Initial indications after Congo's constitutional referendum point to the "Yes" vote taking a significant early lead. But, opposition leaders who called for a "No" say the vote is being rigged while a member of their campaign is still being held by security services.

Polling stations closed late Monday after the Democratic Republic of Congo held its first independent election in more than 40 years.

Initial ballot count results point to the "Yes" vote establishing a significant lead, with more than 70 percent of the 650,000 votes from across the country.

But the U.N. radio station in Congo, which has been monitoring the process and providing results, said the figures can only be used as indicators because they represent just three percent of the votes cast.

Congo's poll about whether to accept or reject a post-war constitution has been seen by many as a dry run for local, parliamentary and presidential elections, which must be held by mid-2006.

The elections are the cornerstone of a string of peace deals that were concluded in 2003 and officially ended Congo's last war, a five-year conflict that sucked in six neighboring countries and has killed about four million people.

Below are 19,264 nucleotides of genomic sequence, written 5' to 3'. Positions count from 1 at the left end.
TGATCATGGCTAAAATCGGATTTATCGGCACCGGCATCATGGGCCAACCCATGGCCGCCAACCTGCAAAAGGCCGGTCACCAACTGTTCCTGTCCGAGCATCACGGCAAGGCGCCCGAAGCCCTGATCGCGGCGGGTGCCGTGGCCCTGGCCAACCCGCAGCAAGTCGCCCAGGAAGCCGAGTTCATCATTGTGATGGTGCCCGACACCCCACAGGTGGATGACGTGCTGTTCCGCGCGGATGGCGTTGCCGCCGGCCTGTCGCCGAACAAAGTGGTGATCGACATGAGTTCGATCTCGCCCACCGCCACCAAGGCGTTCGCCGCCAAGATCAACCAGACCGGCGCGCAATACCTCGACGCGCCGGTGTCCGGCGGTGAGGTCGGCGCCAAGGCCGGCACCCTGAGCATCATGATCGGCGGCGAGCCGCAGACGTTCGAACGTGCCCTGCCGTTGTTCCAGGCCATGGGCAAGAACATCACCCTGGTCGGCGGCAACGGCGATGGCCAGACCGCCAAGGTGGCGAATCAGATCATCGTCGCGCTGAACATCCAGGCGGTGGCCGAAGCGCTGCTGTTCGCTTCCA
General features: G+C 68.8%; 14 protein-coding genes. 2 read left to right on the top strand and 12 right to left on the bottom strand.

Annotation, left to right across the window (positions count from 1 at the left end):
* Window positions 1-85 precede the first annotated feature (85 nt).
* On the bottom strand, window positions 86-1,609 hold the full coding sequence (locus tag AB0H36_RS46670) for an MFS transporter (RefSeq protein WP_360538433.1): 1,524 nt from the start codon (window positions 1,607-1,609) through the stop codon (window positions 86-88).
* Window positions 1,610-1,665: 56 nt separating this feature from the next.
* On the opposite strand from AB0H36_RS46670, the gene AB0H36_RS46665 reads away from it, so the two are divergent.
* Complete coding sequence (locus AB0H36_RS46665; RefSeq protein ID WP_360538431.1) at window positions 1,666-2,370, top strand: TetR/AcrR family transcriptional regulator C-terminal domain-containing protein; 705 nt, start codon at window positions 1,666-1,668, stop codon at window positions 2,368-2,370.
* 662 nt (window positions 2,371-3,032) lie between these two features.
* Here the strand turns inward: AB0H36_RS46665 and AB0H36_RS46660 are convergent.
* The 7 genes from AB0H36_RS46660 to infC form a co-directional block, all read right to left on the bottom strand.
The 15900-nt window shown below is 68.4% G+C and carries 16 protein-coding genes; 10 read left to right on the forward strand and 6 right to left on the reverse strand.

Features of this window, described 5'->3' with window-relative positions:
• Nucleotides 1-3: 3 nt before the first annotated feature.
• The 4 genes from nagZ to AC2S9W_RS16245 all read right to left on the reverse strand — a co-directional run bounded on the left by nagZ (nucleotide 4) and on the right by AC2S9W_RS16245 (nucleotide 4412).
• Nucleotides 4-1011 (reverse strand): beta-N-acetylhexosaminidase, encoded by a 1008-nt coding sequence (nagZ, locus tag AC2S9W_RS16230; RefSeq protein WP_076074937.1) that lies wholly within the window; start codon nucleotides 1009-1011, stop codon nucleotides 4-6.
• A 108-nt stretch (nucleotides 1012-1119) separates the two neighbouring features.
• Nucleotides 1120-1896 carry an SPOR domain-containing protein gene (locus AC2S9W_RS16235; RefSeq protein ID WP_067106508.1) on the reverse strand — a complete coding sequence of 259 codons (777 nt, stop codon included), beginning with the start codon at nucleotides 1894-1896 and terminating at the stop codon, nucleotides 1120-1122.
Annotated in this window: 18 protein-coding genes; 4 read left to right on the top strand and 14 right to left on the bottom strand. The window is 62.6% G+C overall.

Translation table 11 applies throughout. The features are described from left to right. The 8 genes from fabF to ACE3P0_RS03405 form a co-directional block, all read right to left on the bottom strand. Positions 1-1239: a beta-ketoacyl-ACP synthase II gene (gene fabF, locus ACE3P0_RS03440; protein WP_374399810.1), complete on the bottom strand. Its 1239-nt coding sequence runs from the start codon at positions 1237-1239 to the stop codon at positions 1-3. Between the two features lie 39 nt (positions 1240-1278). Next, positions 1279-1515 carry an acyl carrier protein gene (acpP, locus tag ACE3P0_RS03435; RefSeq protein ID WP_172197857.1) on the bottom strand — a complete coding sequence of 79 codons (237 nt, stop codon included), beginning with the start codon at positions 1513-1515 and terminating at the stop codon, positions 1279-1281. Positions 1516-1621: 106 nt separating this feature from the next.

Congo's past is marked with dictatorship, war, and chaos. But millions in the mineral-rich country, as well as the international community backing the peace process, have pinned their hopes on the polls providing a fresh start.

But opposition leaders who called for a "No" vote are crying foul. They say the vote is being rigged for "Yes", while the population had voted "No".

They also complained that Theodore Ngoy, their spokesman who, who was arrested during a meeting last week is still being held by the authorities.

U.N. officials confirmed that Mr. Ngoy had been held since last Friday. And they said they are hoping to clarify his status as his arrest appears to be arbitrary.